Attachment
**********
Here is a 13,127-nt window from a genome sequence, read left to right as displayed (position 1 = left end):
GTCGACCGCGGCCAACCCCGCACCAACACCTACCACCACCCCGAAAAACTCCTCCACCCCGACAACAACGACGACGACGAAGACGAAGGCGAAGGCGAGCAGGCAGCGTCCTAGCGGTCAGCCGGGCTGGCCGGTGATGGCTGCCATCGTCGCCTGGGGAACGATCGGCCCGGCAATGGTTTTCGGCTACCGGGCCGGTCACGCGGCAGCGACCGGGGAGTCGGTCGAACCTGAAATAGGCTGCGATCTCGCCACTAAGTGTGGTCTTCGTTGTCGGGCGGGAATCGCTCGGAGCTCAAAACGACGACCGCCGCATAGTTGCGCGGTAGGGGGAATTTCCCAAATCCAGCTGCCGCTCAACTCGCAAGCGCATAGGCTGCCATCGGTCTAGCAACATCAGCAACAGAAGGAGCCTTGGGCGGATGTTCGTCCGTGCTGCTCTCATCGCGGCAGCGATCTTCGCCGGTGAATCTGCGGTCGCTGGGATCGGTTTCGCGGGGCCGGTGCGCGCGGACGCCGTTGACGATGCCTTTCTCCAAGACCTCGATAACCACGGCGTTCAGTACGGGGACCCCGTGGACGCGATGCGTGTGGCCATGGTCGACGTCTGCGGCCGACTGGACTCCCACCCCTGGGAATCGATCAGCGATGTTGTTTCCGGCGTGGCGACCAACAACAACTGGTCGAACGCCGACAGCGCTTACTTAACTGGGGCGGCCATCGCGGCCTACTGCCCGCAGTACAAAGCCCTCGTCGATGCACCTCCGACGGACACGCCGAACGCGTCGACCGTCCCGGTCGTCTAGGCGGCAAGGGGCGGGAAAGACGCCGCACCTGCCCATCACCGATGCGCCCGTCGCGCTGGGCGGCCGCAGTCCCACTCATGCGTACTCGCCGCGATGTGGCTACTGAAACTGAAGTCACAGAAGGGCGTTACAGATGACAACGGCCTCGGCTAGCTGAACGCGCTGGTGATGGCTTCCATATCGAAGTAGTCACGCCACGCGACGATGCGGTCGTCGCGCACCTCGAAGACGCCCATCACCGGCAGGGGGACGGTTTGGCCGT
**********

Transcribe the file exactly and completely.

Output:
Here is a 13,127-nt window from a genome sequence, read left to right as displayed (position 1 = left end):
GTCGACCGCGGCCAACCCCGCACCAACACCTACCACCACCCCGAAAAACTCCTCCACCCCGACAACAACGACGACGACGAAGACGAAGGCGAAGGCGAGCAGGCAGCGTCCTAGCGGTCAGCCGGGCTGGCCGGTGATGGCTGCCATCGTCGCCTGGGGAACGATCGGCCCGGCAATGGTTTTCGGCTACCGGGCCGGTCACGCGGCAGCGACCGGGGAGTCGGTCGAACCTGAAATAGGCTGCGATCTCGCCACTAAGTGTGGTCTTCGTTGTCGGGCGGGAATCGCTCGGAGCTCAAAACGACGACCGCCGCATAGTTGCGCGGTAGGGGGAATTTCCCAAATCCAGCTGCCGCTCAACTCGCAAGCGCATAGGCTGCCATCGGTCTAGCAACATCAGCAACAGAAGGAGCCTTGGGCGGATGTTCGTCCGTGCTGCTCTCATCGCGGCAGCGATCTTCGCCGGTGAATCTGCGGTCGCTGGGATCGGTTTCGCGGGGCCGGTGCGCGCGGACGCCGTTGACGATGCCTTTCTCCAAGACCTCGATAACCACGGCGTTCAGTACGGGGACCCCGTGGACGCGATGCGTGTGGCCATGGTCGACGTCTGCGGCCGACTGGACTCCCACCCCTGGGAATCGATCAGCGATGTTGTTTCCGGCGTGGCGACCAACAACAACTGGTCGAACGCCGACAGCGCTTACTTAACTGGGGCGGCCATCGCGGCCTACTGCCCGCAGTACAAAGCCCTCGTCGATGCACCTCCGACGGACACGCCGAACGCGTCGACCGTCCCGGTCGTCTAGGCGGCAAGGGGCGGGAAAGACGCCGCACCTGCCCATCACCGATGCGCCCGTCGCGCTGGGCGGCCGCAGTCCCACTCATGCGTACTCGCCGCGATGTGGCTACTGAAACTGAAGTCACAGAAGGGCGTTACAGATGACAACGGCCTCGGCTAGCTGAACGCGCTGGTGATGGCTTCCATATCGAAGTAGTCACGCCACGCGACGATGCGGTCGTCGCGCACCTCGAAGACGCCCATCACCGGCAGGGGGACGGTTTGGCCGT